Monday, October 9, 2006

Re: North Korea says conducted nuclear test

North Korea says conducted nuclear test ... North Korea was one of the Axis of Evil countries which GW ominously warned us about a few years ago. It wasn't really clear why he wanted to label them as "evil", but he did. Iraq of course was another of them, as was Iran.

The phrase "axis of evil" drags the mind back to The Axis, which was the arrangement between Germany, Italy and Japan that led to World War II. The phrase implies cooperation between one group of countries to stand against another group of countries. But, really, how could we believe that Iran and Iraq could agree to stand together. After that long war fought between Iran and Iraq, how could they ever stand together? There is that principle, "the enemy of my enemy is my friend" but I believe the divisions between the old Iraq regime, and the Iran regime, were too deep for even that principle to bring them together.

In any case, the danger Iran and Korea present are nuclear weapons developed outside the legal framework of the International Atomic Energy Commission. In other words, Nuclear Proliferation. The danger of nuclear proliferation is that if everybody has nukes, then eventually someone will again use them in warfare. And of course nuclear weapons are so vehemently dangerous that they should never be used in warfare.

Right, Mr. President?

Oh, wait, our dear President GW Bush wants to use nuclear weapons. I forgot.

In any case, back to North Korea. This story has been growing for quite some time, North Korea and its nuclear program. There have been on and off negotiations etc. And at the same time Iran has been moving towards nuclear weapons, while protesting their nuclear program is entirely peaceful.

But where has most of the U.S. resources been spent? Iraq. Iraq had no nuclear program, had no biological weapons program, etc. Yet the danger of a mushroom cloud coming at us from Iraq propelled the U.S. into a boondoggle of a war, that's costing hundreds of billions per year, costing tens of thousands of lives, creating great anger around the world toward the U.S. etc.

And all the while North Korea and Iran have been developing their nuclear programs, outside the inspection system, outside the world legal system, etc. And because the U.S. is consumed with the war in Iraq we haven't had the freedom to take any actions against North Korea or Iran.

And it's worth considering what "take actions against" means.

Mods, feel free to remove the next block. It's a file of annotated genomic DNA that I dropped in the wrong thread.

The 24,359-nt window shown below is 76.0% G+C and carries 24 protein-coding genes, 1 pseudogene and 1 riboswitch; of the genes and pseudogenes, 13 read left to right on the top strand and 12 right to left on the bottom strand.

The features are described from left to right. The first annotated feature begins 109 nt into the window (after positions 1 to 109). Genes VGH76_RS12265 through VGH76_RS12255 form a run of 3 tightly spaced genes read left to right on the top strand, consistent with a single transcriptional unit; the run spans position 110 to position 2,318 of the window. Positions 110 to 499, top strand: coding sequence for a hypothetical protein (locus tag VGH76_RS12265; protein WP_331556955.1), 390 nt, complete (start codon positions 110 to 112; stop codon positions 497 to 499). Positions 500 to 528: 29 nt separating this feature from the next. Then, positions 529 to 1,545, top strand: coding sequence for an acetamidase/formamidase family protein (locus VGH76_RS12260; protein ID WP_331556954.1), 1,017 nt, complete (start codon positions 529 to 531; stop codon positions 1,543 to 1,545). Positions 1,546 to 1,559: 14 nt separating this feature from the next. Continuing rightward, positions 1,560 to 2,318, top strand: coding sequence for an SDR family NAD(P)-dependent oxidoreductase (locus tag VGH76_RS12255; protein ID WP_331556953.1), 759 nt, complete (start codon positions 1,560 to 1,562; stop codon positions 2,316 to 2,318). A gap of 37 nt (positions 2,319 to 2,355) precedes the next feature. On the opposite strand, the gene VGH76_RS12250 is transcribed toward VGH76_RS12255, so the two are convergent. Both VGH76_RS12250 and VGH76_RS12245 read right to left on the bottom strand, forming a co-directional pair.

Of what worth is Sovereingty? Being a sovereign nation means defending the country against all intrusions from outsiders, and that the nation makes its own decisions over its destiny.

So if a nation wishes to develop nuclear weapons, the assumption in nuclear proliferation theory is that the world cannot allow nuclear proliferation. The world cannot allow this because it's dangerous. The genie is out of the bottle with some countries, with nuclear weapons having already proliferated to a few countries during the 1950's. Any step by any country not already possessing nuclear weapons is of great concern. The weapons are so dangerous that, as I said before, the more widely available they are, the more possibility is they might be used again.

Hence the world powers have decided that no countries should "be allowed" to develop nuclear weapons unless they also submit to outside monitoring.

But what is this "be allowed" crap when we're talking about sovereign nations? As sovereign nations shouldn't Iran and North Korea and Iraq have been free to do whatever they want? If one set of countries want their own sovereignty to be respected, shouldn't they respect the sovereignty of other countries?

In order to take action against North Korea or Iran the world powers must be ready to do as the U.S. has done against Iraq. Right? If they're going to run nuclear processing plants, then the world powers must be ready to invade those countries and destroy the plants. Right?

In other words, stopping nuclear proliferation requires violating the sovereignty of free nations.

Just so long as we understand what's at stake.


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